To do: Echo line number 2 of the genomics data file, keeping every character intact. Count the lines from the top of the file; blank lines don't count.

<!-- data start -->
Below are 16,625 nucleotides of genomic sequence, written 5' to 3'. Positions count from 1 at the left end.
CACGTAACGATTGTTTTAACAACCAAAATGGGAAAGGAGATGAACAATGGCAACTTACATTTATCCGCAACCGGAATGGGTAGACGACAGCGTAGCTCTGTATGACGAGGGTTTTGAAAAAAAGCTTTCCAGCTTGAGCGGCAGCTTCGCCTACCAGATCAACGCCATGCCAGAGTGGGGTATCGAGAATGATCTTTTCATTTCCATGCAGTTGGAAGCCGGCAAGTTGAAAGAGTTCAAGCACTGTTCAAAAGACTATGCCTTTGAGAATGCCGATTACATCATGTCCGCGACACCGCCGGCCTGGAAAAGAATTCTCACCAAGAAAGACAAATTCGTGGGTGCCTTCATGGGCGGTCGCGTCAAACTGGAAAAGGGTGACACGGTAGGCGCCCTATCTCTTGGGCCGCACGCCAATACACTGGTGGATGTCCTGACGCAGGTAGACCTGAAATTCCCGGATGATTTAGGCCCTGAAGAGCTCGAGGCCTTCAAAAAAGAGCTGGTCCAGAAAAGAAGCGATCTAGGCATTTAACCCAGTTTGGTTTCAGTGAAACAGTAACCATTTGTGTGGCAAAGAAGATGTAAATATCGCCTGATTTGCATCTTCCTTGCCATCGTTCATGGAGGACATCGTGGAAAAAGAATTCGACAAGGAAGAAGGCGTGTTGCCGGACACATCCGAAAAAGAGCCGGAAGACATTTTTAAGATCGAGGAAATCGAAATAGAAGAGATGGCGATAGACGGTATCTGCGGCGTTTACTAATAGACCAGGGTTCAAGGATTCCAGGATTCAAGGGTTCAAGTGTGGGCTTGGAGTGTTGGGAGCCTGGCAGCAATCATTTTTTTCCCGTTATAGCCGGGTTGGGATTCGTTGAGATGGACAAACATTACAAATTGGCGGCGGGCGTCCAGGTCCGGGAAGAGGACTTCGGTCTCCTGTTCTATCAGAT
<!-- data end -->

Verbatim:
CACGTAACGATTGTTTTAACAACCAAAATGGGAAAGGAGATGAACAATGGCAACTTACATTTATCCGCAACCGGAATGGGTAGACGACAGCGTAGCTCTGTATGACGAGGGTTTTGAAAAAAAGCTTTCCAGCTTGAGCGGCAGCTTCGCCTACCAGATCAACGCCATGCCAGAGTGGGGTATCGAGAATGATCTTTTCATTTCCATGCAGTTGGAAGCCGGCAAGTTGAAAGAGTTCAAGCACTGTTCAAAAGACTATGCCTTTGAGAATGCCGATTACATCATGTCCGCGACACCGCCGGCCTGGAAAAGAATTCTCACCAAGAAAGACAAATTCGTGGGTGCCTTCATGGGCGGTCGCGTCAAACTGGAAAAGGGTGACACGGTAGGCGCCCTATCTCTTGGGCCGCACGCCAATACACTGGTGGATGTCCTGACGCAGGTAGACCTGAAATTCCCGGATGATTTAGGCCCTGAAGAGCTCGAGGCCTTCAAAAAAGAGCTGGTCCAGAAAAGAAGCGATCTAGGCATTTAACCCAGTTTGGTTTCAGTGAAACAGTAACCATTTGTGTGGCAAAGAAGATGTAAATATCGCCTGATTTGCATCTTCCTTGCCATCGTTCATGGAGGACATCGTGGAAAAAGAATTCGACAAGGAAGAAGGCGTGTTGCCGGACACATCCGAAAAAGAGCCGGAAGACATTTTTAAGATCGAGGAAATCGAAATAGAAGAGATGGCGATAGACGGTATCTGCGGCGTTTACTAATAGACCAGGGTTCAAGGATTCCAGGATTCAAGGGTTCAAGTGTGGGCTTGGAGTGTTGGGAGCCTGGCAGCAATCATTTTTTTCCCGTTATAGCCGGGTTGGGATTCGTTGAGATGGACAAACATTACAAATTGGCGGCGGGCGTCCAGGTCCGGGAAGAGGACTTCGGTCTCCTGTTCTATCAGAT